He informed me of several interesting facts regarding the new radio network, apparently one of the big things behind the tetra stuff, apart from the obvious fact that it was more secure, was the ability to "link" all the services as and when needed, normally the fire service, police, and ambulance, together with others such as Mountain rescue, coastguard and highways agency operate on their own set of channels. If there is an incident requiring a multi-agency response they can all "meet up" on a designated channel for that particular incident, whilst still maintaining comms with their own base.
Another thing is they also have access to the mobile phone network and can if needed restrict access to certain masts.all cellular traffic gets routed by the closest mast, however, if you get say a major accident on a motorway, there may be so many people calling it in that the mast gets swamped and this can prevent calls getting through to important people, you've probably all at some stage tried to make a call and you get a "network busy" message, this is what happens when a particular "cell" gets overloaded. Now as well as being able to effectively restrict the cell local to the incident to their own phones, you can also get put on a list so that if a mast does get restricted, you can still make and receive calls, this is usually for the likes of community first responders, or BASICS doctors, so they can still function at the incident.
Some years ago before TETRA came in, I was involved with the emergency services as an incident support officer, it was terrible on a big job. We had a mobile command centre and we used to have to get a member of each emergency service around a desk so we could communicate, If we were at one side of an incident and we had trouble with a crowd, we'd have to contact our man in the command centre, tell him we needed the police to move people at location X, he'd relay the message to a constable who was sat beside him, he'd radio his men in the field and hopefully some officers would come and move the crowd back, sometimes it worked, sometimes it didn't. Now with everyone at the same incident operating on the same group mode, everyone can hear what's happening, so if say there's a flashover on a fire. and there's a good likelihood there'll be injuries, thw moment the fireman calls out they've had a flashover at point Y, the medics can be already heading over there before they are actually asked for, it all saves time.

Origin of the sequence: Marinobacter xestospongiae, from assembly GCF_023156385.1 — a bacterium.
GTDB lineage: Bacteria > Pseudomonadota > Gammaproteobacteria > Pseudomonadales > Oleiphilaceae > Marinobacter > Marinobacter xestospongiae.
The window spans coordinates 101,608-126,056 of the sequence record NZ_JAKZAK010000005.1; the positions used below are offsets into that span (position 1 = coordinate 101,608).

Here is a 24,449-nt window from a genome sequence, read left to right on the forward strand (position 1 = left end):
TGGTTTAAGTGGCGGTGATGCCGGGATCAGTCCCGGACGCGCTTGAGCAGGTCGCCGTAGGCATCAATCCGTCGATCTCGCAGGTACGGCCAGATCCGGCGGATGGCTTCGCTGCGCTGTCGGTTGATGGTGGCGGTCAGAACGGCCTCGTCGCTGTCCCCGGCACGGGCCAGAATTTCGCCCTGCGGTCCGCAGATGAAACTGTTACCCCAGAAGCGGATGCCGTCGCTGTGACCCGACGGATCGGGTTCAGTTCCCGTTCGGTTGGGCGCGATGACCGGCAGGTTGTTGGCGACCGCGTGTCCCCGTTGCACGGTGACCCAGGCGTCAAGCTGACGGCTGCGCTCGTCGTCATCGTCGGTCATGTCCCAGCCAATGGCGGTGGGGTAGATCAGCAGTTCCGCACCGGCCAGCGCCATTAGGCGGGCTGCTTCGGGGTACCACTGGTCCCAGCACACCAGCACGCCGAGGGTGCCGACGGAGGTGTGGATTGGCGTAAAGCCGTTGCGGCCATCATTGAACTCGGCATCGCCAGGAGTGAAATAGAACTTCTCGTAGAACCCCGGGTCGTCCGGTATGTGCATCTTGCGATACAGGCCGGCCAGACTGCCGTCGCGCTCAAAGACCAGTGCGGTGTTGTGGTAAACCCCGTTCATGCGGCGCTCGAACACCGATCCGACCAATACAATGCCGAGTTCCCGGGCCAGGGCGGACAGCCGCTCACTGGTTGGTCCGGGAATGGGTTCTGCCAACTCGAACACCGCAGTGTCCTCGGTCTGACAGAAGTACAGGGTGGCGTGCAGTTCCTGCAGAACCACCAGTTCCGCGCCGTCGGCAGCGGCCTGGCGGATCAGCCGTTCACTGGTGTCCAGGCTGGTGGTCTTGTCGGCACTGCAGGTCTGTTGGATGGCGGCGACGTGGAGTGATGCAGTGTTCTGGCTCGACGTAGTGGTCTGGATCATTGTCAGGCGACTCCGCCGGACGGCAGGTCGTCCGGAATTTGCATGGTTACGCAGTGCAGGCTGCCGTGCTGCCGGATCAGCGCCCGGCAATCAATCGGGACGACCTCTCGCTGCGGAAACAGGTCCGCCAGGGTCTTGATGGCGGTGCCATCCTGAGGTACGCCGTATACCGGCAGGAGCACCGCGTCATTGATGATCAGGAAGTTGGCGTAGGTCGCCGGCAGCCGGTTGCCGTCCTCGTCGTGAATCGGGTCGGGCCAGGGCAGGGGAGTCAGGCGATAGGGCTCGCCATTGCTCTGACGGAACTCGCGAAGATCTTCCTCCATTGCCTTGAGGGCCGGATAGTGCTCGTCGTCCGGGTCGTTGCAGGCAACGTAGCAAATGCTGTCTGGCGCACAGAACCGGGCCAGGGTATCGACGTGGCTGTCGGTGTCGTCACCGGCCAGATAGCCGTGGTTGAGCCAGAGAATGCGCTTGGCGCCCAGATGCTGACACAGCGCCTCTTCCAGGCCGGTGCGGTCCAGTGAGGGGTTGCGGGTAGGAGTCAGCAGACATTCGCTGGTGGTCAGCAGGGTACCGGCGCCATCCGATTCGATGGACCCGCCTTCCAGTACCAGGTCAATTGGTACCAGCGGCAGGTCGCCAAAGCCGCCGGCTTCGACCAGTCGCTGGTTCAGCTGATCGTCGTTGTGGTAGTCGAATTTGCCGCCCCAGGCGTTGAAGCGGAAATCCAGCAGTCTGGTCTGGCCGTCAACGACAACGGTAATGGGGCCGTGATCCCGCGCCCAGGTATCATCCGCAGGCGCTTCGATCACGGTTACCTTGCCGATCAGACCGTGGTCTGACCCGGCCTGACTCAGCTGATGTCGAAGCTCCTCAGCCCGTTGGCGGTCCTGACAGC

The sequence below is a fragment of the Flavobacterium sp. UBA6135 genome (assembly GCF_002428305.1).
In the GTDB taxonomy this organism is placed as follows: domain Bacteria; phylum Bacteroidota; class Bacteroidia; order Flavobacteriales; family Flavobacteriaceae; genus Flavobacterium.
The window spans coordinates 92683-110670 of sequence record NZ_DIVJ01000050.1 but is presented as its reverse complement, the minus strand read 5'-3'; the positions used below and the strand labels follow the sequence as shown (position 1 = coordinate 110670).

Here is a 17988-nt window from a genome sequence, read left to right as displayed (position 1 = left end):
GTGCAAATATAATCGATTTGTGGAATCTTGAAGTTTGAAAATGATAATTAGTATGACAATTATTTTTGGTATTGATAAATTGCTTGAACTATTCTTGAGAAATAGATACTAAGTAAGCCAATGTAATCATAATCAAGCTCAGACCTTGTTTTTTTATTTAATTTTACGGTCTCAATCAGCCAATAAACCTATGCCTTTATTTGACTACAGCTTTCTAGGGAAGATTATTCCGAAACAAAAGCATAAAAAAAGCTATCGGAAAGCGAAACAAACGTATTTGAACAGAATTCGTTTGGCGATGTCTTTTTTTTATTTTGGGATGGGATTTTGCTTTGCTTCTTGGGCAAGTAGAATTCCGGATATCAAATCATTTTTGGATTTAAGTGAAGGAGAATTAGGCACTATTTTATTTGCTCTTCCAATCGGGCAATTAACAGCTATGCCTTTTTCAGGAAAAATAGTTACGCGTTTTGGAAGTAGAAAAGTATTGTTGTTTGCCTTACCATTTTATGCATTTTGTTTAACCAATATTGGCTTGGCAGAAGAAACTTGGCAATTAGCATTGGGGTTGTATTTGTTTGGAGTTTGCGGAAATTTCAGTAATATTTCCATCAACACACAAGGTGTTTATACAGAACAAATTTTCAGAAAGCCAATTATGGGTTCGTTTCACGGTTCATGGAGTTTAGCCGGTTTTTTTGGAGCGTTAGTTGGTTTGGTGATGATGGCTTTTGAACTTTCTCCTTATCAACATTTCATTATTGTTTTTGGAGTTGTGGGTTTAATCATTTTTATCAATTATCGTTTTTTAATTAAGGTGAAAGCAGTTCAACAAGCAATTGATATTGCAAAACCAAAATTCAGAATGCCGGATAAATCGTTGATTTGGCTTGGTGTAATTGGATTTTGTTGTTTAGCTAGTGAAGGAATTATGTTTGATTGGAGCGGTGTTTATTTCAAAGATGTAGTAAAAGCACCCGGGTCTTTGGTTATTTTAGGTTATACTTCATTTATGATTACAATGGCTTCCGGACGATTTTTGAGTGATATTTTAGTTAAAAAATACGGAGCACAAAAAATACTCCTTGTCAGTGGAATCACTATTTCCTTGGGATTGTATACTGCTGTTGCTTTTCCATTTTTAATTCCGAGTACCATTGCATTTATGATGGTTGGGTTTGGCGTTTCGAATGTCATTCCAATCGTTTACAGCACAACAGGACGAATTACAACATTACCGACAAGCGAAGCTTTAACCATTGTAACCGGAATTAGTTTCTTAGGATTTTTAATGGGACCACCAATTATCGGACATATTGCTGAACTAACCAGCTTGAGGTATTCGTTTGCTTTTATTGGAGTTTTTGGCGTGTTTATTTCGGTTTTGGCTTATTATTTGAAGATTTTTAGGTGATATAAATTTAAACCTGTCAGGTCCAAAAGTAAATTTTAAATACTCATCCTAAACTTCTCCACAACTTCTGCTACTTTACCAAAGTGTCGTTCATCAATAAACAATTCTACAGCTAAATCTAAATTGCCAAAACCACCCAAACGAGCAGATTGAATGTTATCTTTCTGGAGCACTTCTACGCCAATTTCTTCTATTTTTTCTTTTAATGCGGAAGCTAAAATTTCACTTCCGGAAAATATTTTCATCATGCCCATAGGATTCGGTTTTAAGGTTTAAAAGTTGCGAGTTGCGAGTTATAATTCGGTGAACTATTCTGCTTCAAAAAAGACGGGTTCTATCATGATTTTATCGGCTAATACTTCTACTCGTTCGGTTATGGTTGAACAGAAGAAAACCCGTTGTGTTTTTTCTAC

I live not far from a major motorway junction, and usually, if I get a "network busy" message on my phone, I can guarantee that not long after if I look on the highways agency site, it will mention an incident on the network local to me.
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Re: Greater Manchester Fire and Rescue Service

Postby Minus1 » Fri Mar 23, 2018 9:35 am

The only benefit I can see to using digital is that it avoids idiots (and their kids) who've bought US FRS radios (esp FRS/GMRS channels 2 and 4), that can interfere with fire service repeaters (channels 2 and 5).
Of course if OFCOM had not been so clueless as to allocate those freqs to the fire service, it wouldn't be a problem :rolleyes:

The problem could easily be avoided by assigning a few of the hundreds of virtually unused frequencies in UHF military bands to the fire service (including the MoD fire service!). Sadly that would require a degree of gumption that is conspicuous by it's absence.